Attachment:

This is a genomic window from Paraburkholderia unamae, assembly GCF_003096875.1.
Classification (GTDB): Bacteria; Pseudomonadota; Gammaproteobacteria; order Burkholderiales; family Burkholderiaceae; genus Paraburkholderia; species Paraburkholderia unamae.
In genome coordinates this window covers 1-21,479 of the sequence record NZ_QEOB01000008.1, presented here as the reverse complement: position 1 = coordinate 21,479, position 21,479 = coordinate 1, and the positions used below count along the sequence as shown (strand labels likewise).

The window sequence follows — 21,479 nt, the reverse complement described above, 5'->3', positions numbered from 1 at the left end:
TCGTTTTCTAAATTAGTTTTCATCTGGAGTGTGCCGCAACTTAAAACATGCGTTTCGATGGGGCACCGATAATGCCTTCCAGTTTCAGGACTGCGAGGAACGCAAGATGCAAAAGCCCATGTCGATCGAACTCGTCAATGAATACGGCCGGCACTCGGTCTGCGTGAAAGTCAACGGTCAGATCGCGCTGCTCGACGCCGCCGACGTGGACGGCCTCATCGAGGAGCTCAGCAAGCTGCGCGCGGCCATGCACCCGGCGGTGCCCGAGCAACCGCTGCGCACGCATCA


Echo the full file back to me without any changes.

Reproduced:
This is a genomic window from Paraburkholderia unamae, assembly GCF_003096875.1.
Classification (GTDB): Bacteria; Pseudomonadota; Gammaproteobacteria; order Burkholderiales; family Burkholderiaceae; genus Paraburkholderia; species Paraburkholderia unamae.
In genome coordinates this window covers 1-21,479 of the sequence record NZ_QEOB01000008.1, presented here as the reverse complement: position 1 = coordinate 21,479, position 21,479 = coordinate 1, and the positions used below count along the sequence as shown (strand labels likewise).

The window sequence follows — 21,479 nt, the reverse complement described above, 5'->3', positions numbered from 1 at the left end:
TCGTTTTCTAAATTAGTTTTCATCTGGAGTGTGCCGCAACTTAAAACATGCGTTTCGATGGGGCACCGATAATGCCTTCCAGTTTCAGGACTGCGAGGAACGCAAGATGCAAAAGCCCATGTCGATCGAACTCGTCAATGAATACGGCCGGCACTCGGTCTGCGTGAAAGTCAACGGTCAGATCGCGCTGCTCGACGCCGCCGACGTGGACGGCCTCATCGAGGAGCTCAGCAAGCTGCGCGCGGCCATGCACCCGGCGGTGCCCGAGCAACCGCTGCGCACGCATCA